Exactly 40 years ago the founding fathers of UK bass culture were in Bob Marley’s studio watching an engineer kick a spring echo. It may have raised a chuckle, through a cloud of smoke, but the sound was no joke. This was dub science - a relatively new dark art of studio sound manipulation that gave body, weight, timelessness, pressure and power to your sound.
Steel Pulse, a group of super tight musicians from Birmingham, were recording their debut album, Handsworth Revolution. Holed up in Island Records’ London studio (nicknamed “The Fallout Shelter”), surrounded by gear left over from Marley’s sessions, the young posse set to work with something to prove. They were at the end of a cycle - generally, reggae was considered over. And British reggae? C’mon. The only other band on the radar at the time was Aswad, and they were signed to the same label, so what chance did Steel Pulse have?
“We didn’t fit in at the time,” says founding member, Mykaell Riley, who, along with lead vocalist David Hinds, guitarists Selwyn Brown and Basil Gabbidon, bassist, Ronnie McQueen, drummer Steve Nisbett, and percussionist Alphonso Martin, made up the group. “Nobody thought it was authentic reggae, no-one cared about anyone outside London, and our main competition was on Island Records! We knew we had to make our identity - around the music, lyrics, performance, and production - reflect Britishness.”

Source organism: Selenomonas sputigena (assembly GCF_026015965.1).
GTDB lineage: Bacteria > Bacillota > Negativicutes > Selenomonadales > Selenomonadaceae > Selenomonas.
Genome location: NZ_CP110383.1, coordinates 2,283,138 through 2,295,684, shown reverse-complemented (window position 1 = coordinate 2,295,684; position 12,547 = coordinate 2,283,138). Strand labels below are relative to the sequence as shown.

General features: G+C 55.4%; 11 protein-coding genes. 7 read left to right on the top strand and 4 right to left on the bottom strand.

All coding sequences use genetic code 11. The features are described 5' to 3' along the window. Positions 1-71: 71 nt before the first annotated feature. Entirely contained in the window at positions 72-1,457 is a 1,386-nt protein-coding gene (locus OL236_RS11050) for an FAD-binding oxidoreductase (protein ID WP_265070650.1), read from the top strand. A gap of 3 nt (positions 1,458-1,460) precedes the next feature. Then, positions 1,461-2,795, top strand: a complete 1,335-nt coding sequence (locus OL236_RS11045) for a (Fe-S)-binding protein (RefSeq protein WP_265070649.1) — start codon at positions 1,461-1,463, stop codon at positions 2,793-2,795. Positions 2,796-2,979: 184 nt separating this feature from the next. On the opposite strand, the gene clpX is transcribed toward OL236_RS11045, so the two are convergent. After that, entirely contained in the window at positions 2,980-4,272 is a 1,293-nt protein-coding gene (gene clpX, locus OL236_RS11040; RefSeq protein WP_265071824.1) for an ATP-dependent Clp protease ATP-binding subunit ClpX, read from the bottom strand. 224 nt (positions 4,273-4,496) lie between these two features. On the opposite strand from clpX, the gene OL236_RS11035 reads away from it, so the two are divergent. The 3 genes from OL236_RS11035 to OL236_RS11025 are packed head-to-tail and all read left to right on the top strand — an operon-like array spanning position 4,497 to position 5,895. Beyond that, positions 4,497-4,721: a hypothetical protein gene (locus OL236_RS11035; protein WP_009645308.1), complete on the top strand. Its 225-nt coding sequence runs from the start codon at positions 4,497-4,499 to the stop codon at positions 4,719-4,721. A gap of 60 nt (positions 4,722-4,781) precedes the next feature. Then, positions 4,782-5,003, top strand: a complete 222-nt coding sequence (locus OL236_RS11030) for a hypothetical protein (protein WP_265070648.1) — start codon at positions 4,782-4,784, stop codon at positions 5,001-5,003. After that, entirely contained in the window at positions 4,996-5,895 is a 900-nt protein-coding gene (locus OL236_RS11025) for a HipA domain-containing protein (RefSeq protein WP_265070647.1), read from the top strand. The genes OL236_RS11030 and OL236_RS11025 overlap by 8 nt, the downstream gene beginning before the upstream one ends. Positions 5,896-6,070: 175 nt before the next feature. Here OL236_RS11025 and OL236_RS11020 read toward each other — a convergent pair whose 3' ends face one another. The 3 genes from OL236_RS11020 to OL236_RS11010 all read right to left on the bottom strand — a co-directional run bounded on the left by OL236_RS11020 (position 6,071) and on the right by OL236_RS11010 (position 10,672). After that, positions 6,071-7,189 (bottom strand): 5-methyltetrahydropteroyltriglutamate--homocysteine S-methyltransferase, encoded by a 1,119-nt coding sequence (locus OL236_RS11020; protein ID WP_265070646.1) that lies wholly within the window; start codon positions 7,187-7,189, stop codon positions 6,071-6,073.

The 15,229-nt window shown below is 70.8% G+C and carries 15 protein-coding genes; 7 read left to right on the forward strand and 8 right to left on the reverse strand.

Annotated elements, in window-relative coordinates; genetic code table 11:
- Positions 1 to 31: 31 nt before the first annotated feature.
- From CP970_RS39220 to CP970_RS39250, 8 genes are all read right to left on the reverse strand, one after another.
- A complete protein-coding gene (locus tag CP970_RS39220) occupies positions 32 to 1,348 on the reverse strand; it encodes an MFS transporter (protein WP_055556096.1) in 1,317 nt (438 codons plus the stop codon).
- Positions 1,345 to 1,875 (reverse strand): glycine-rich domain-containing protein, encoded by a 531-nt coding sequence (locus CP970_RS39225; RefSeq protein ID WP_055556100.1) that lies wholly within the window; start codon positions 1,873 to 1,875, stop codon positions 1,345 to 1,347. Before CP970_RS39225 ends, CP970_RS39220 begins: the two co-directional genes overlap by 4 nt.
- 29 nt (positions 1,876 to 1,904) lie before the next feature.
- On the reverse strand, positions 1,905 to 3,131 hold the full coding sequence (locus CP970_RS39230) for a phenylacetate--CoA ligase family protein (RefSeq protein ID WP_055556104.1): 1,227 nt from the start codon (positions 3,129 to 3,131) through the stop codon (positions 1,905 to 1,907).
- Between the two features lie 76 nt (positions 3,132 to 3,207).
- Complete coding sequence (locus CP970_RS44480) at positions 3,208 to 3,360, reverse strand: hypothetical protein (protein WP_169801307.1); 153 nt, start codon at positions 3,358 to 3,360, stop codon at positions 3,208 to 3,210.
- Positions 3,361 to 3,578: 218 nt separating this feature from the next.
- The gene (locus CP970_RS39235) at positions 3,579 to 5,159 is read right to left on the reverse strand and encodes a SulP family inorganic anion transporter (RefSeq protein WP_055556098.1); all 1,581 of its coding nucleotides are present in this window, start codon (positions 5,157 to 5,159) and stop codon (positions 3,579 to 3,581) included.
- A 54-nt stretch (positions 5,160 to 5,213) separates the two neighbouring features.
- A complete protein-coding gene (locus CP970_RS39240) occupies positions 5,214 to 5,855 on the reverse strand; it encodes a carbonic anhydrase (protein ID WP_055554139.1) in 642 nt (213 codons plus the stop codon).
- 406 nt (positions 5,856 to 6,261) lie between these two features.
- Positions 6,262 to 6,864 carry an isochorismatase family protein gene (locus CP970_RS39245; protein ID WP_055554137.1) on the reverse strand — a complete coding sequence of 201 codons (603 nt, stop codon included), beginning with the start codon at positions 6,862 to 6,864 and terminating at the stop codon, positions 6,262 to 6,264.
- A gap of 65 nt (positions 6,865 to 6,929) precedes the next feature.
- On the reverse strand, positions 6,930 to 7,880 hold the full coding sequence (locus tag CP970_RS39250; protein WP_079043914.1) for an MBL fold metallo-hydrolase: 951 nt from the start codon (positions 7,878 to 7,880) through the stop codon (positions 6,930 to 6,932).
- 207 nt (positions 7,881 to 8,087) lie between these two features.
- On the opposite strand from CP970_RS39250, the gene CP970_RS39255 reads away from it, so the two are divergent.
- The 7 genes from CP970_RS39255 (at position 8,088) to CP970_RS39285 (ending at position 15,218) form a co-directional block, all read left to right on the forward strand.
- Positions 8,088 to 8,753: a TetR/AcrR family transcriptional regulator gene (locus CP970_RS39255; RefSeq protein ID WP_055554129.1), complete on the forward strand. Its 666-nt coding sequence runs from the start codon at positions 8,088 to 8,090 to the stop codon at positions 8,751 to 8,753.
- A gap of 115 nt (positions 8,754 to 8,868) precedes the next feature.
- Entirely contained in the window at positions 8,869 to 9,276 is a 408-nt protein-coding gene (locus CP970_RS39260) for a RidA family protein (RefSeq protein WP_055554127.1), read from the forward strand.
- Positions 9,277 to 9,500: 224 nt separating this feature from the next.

This was a time of dub architecture in the UK that we take for granted now. Where once ungainly pipes and plates made mesmerising reverbs and echoes, now sits a plugin. But this was the era of experimentation, with pioneers like Steel Pulse getting in the trenches and earning their stripes, and founding a great deal of the sonic language that runs through the story of British music today. Handsworth Revolution would go on to be regarded as the greatest reggae album ever by a UK act, and one of the first on these shores to take the Jamaican sound and put it through the British ringer: a practice countless musicians would continue, right up to grime and dubstep. Here’s that album’s story. Lest we forget.